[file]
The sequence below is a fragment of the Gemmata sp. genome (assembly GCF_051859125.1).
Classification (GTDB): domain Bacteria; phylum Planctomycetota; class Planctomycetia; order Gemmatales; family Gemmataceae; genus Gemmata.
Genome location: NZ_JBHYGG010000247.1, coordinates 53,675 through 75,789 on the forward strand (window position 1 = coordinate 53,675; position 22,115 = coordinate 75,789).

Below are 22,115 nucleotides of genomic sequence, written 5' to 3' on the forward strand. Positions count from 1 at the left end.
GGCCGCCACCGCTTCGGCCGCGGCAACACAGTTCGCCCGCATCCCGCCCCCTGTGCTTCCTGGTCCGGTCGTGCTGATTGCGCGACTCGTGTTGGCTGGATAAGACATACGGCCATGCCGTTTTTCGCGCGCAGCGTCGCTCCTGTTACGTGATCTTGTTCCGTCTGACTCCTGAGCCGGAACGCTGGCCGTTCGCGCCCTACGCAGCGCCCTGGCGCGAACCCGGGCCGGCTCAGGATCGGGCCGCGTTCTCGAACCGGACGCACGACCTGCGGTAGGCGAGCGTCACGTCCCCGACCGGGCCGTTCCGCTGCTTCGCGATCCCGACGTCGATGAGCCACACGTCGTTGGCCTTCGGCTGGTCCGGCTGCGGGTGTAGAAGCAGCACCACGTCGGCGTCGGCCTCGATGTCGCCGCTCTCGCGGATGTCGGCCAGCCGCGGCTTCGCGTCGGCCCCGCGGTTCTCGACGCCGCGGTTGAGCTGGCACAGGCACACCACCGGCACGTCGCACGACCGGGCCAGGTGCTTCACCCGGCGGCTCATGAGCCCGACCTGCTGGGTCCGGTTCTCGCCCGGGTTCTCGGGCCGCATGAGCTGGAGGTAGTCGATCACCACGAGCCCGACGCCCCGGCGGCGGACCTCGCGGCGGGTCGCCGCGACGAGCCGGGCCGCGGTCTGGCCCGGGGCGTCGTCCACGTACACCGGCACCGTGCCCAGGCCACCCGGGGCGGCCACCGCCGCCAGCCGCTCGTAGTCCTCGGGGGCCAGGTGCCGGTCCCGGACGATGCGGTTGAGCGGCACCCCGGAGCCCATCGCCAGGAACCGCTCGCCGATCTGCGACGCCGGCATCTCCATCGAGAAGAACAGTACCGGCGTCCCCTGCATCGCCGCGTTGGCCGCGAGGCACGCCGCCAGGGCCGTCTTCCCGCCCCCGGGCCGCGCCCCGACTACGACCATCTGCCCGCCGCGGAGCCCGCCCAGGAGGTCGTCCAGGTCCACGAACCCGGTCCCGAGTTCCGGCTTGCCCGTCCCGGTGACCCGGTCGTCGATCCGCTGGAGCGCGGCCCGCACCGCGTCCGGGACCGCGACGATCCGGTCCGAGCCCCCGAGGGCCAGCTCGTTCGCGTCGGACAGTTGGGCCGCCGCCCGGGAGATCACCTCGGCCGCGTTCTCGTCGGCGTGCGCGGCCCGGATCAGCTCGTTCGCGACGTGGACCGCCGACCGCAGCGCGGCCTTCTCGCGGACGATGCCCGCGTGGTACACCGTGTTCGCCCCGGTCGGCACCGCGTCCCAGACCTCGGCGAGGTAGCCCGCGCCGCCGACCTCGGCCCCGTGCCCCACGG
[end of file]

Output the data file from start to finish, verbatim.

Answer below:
The sequence below is a fragment of the Gemmata sp. genome (assembly GCF_051859125.1).
Classification (GTDB): domain Bacteria; phylum Planctomycetota; class Planctomycetia; order Gemmatales; family Gemmataceae; genus Gemmata.
Genome location: NZ_JBHYGG010000247.1, coordinates 53,675 through 75,789 on the forward strand (window position 1 = coordinate 53,675; position 22,115 = coordinate 75,789).

Below are 22,115 nucleotides of genomic sequence, written 5' to 3' on the forward strand. Positions count from 1 at the left end.
GGCCGCCACCGCTTCGGCCGCGGCAACACAGTTCGCCCGCATCCCGCCCCCTGTGCTTCCTGGTCCGGTCGTGCTGATTGCGCGACTCGTGTTGGCTGGATAAGACATACGGCCATGCCGTTTTTCGCGCGCAGCGTCGCTCCTGTTACGTGATCTTGTTCCGTCTGACTCCTGAGCCGGAACGCTGGCCGTTCGCGCCCTACGCAGCGCCCTGGCGCGAACCCGGGCCGGCTCAGGATCGGGCCGCGTTCTCGAACCGGACGCACGACCTGCGGTAGGCGAGCGTCACGTCCCCGACCGGGCCGTTCCGCTGCTTCGCGATCCCGACGTCGATGAGCCACACGTCGTTGGCCTTCGGCTGGTCCGGCTGCGGGTGTAGAAGCAGCACCACGTCGGCGTCGGCCTCGATGTCGCCGCTCTCGCGGATGTCGGCCAGCCGCGGCTTCGCGTCGGCCCCGCGGTTCTCGACGCCGCGGTTGAGCTGGCACAGGCACACCACCGGCACGTCGCACGACCGGGCCAGGTGCTTCACCCGGCGGCTCATGAGCCCGACCTGCTGGGTCCGGTTCTCGCCCGGGTTCTCGGGCCGCATGAGCTGGAGGTAGTCGATCACCACGAGCCCGACGCCCCGGCGGCGGACCTCGCGGCGGGTCGCCGCGACGAGCCGGGCCGCGGTCTGGCCCGGGGCGTCGTCCACGTACACCGGCACCGTGCCCAGGCCACCCGGGGCGGCCACCGCCGCCAGCCGCTCGTAGTCCTCGGGGGCCAGGTGCCGGTCCCGGACGATGCGGTTGAGCGGCACCCCGGAGCCCATCGCCAGGAACCGCTCGCCGATCTGCGACGCCGGCATCTCCATCGAGAAGAACAGTACCGGCGTCCCCTGCATCGCCGCGTTGGCCGCGAGGCACGCCGCCAGGGCCGTCTTCCCGCCCCCGGGCCGCGCCCCGACTACGACCATCTGCCCGCCGCGGAGCCCGCCCAGGAGGTCGTCCAGGTCCACGAACCCGGTCCCGAGTTCCGGCTTGCCCGTCCCGGTGACCCGGTCGTCGATCCGCTGGAGCGCGGCCCGCACCGCGTCCGGGACCGCGACGATCCGGTCCGAGCCCCCGAGGGCCAGCTCGTTCGCGTCGGACAGTTGGGCCGCCGCCCGGGAGATCACCTCGGCCGCGTTCTCGTCGGCGTGCGCGGCCCGGATCAGCTCGTTCGCGACGTGGACCGCCGACCGCAGCGCGGCCTTCTCGCGGACGATGCCCGCGTGGTACACCGTGTTCGCCCCGGTCGGCACCGCGTCCCAGACCTCGGCGAGGTAGCCCGCGCCGCCGACCTCGGCCCCGTGCCCCACGG